Jordan Cove LNG—Increasing Global Emissions While Undermining Clean Energy Transition

Protesters gather to oppose the Jordan Cove LNG export terminal and pipeline. Photo: Rogue Climate.
Protesters gather to oppose the Jordan Cove LNG export terminal and pipeline. Photo: Rogue Climate.

Press Release – Oil Change International and Rogue Climate

A new report released by Oil Change International details, for the first time, the full accounting of greenhouse gas emissions that would result from the proposed Jordan Cove LNG (liquid natural gas) Export terminal and Pacific Connector fracked gas pipeline projects in Oregon.

The new report finds that the projects would result in over 36.8 million metric tons of carbon dioxide equivalent (CO2e) per year, some 15.4 times the emissions from Oregon’s last remaining coal-fired power plant, the Boardman Coal plant, which is set to be retired by the end of 2020 due to climate and air pollution concerns. When considering the in-state emissions alone, the projects would still be the largest source of greenhouse gas emissions in the state by 2020.

The report also finds that exported fracked gas (or LNG) will not replace dirtier fossil fuel sources like coal in Asia. In addition, it concludes that even with conservative estimates for methane leakage, exported liquified natural gas does not result in lower emissions than coal plants on a full lifecycle basis. us, the report argues, the full 36.8 million metric tons of CO2e must be viewed as additional pollution.

Lorne Stockman, Senior Research Analyst with Oil Change International and the lead report author states, “The emissions associated with this project would dig a substantial hole, undermining Oregon’s efforts to lead on climate action.”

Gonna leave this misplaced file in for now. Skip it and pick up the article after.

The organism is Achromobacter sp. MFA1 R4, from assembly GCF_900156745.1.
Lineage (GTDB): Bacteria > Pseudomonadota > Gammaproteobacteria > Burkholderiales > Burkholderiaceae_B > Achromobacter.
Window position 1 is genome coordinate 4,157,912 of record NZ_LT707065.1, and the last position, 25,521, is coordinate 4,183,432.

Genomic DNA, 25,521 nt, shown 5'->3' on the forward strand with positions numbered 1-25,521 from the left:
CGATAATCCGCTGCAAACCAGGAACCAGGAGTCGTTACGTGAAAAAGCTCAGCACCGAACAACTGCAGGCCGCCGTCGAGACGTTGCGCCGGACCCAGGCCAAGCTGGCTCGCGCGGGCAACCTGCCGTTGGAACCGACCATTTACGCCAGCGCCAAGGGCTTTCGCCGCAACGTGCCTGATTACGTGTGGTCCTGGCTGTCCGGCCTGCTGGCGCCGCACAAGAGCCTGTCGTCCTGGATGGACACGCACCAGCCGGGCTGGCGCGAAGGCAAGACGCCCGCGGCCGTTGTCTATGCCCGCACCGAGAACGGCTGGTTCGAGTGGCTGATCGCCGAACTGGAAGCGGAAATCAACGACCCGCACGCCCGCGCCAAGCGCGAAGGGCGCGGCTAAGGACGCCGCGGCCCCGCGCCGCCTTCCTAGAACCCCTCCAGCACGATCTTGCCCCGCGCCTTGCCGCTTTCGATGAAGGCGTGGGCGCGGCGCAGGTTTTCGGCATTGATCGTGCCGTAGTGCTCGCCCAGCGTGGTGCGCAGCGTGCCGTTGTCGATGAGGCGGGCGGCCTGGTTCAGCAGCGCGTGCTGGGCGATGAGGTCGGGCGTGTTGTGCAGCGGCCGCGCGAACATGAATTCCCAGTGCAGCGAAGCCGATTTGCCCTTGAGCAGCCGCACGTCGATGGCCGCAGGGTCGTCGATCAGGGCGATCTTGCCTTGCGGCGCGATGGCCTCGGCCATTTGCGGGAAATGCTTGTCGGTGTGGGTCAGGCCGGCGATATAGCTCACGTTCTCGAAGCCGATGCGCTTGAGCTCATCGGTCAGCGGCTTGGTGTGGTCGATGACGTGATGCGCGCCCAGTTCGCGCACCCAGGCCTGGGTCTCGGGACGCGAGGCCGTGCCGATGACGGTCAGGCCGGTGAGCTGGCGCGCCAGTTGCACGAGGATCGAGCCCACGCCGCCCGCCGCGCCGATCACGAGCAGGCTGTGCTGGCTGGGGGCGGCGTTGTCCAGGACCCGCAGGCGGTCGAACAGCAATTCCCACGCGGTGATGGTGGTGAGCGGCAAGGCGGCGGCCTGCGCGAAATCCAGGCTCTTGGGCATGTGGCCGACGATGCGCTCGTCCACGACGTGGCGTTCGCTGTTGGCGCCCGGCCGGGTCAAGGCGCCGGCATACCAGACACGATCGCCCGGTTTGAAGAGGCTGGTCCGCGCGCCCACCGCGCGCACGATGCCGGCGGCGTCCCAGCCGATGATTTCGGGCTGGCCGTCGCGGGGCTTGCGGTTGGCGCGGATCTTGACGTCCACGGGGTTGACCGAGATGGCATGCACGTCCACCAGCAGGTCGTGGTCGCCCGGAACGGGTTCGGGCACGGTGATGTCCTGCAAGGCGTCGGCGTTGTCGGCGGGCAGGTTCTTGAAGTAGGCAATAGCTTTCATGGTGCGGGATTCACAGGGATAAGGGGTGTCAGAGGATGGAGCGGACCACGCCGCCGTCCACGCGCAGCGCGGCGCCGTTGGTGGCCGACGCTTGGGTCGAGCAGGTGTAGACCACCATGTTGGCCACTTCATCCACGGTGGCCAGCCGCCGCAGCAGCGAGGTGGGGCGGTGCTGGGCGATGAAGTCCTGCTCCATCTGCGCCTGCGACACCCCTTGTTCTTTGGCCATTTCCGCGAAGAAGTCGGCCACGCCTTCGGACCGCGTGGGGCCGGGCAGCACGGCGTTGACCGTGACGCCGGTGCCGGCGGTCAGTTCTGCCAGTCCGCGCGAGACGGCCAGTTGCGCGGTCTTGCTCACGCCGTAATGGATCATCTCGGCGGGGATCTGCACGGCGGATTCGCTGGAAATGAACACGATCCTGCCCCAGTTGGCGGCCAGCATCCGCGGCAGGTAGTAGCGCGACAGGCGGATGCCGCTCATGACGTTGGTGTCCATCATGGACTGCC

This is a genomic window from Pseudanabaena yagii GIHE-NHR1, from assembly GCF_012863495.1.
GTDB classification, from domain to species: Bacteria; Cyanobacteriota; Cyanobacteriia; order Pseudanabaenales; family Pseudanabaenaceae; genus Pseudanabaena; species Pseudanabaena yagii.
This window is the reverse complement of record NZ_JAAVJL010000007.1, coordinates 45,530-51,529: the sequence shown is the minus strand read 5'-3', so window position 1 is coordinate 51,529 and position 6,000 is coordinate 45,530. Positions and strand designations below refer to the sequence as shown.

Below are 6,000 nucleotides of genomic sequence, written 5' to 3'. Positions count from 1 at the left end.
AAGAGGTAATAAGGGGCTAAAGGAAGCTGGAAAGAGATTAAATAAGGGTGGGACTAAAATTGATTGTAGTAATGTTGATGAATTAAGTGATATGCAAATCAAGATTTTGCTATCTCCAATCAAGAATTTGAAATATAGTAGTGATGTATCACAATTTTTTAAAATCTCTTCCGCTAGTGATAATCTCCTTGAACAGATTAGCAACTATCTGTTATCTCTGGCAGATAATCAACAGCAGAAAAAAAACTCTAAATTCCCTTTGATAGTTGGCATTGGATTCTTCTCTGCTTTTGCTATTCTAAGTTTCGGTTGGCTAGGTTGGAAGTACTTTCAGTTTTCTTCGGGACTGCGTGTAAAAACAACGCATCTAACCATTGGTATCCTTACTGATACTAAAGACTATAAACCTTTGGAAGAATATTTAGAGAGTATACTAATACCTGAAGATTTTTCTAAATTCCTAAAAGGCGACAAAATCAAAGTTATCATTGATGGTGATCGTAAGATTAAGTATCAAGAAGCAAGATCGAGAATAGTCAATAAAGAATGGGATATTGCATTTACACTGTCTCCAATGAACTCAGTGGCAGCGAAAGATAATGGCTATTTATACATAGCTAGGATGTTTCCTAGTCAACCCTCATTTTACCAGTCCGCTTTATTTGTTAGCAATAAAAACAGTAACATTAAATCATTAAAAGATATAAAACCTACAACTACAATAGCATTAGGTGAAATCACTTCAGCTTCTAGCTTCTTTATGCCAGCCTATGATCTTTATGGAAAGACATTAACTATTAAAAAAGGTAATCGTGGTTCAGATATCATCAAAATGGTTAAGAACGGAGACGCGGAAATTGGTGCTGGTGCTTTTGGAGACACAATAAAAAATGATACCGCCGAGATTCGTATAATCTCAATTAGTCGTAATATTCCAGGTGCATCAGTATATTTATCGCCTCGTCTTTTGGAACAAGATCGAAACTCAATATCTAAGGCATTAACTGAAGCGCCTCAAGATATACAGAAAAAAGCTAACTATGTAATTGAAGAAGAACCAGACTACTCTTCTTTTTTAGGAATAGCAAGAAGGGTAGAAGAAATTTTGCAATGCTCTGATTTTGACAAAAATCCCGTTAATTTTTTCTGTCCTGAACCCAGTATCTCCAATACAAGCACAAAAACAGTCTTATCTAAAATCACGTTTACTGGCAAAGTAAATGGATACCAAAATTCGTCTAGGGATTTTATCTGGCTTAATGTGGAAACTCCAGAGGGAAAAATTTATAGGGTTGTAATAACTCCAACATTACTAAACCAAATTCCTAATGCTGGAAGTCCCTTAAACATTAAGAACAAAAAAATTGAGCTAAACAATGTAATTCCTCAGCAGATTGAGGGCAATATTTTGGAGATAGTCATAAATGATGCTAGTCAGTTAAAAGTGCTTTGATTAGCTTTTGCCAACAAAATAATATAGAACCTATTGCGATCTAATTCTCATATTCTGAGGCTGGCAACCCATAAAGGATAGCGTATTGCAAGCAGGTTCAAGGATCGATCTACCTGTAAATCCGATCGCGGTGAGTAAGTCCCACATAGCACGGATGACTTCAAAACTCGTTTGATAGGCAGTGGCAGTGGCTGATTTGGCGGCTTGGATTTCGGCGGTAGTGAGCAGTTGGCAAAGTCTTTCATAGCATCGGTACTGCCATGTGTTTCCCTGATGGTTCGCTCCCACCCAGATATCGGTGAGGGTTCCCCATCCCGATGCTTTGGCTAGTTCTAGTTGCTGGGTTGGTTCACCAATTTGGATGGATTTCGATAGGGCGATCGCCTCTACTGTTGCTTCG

The report’s analysis finds that construction of the Jordan Cove LNG export terminal and Pacific Connector pipeline would make it impossible to achieve Oregon Governor Kate Brown’s goal to have Oregon’s climate reductions line-up with the targets of the Paris Accords, as well as the emission reduction goals enshrined by the Oregon legislature in 2007. The project’s in-state emissions would constitute an increasingly large percentage of the overall emissions in the state while providing no actual energy supply for the state and contributing to unsustainable global emissions, undermining climate action in other regions.

The report was released as hundreds rallied in Salem in January under the auspices of the No LNG Exports coalition, a collection of organizations and community groups opposed to the project. e project, previously rejected by the Federal Energy Regulatory Commission (FERC), has encountered massive opposition along the pipeline route and terminal location in Coos Bay.

“Communities across Oregon and Northern California have been fighting this fracked gas project for over a decade. It’s time that [Oregon] Governor Brown stands with our communities and stops Jordan Cove for good by utilizing her role on the Oregon State Lands Board or by directing state agencies to deny vital permits for the project,” said Hannah Sohl, Director of Rogue Climate.

“Whether it’s snowless winters, more extreme wildfire seasons, or invasive pine beetles, rural communities are already seeing the first impacts of climate change,” said Deb Evans, a Klamath County landowner who’s small-scale timber property would face eminent domain if the proposed pipeline is approved. “ is project would exacerbate climate change adding to an overwhelmingly devastating and costly impact to livelihoods while also threatening private property rights. We can’t have that in Oregon, or anywhere else today if we want a sustainable economy and healthy climate for future generations.”

“This report shows that to take action on climate, Oregon’s leadership has no choice but to reject this dangerous project and instead focus on creating good-paying jobs in rural Oregon in the expanding clean energy industry,” Sohl added.

The report can be found here:

Sign the petition to Oregon’s governor and senators voicing your opposition to the projects at

For more information on how you can get involved, contact Rogue Climate at

Click here to read the original press release. 


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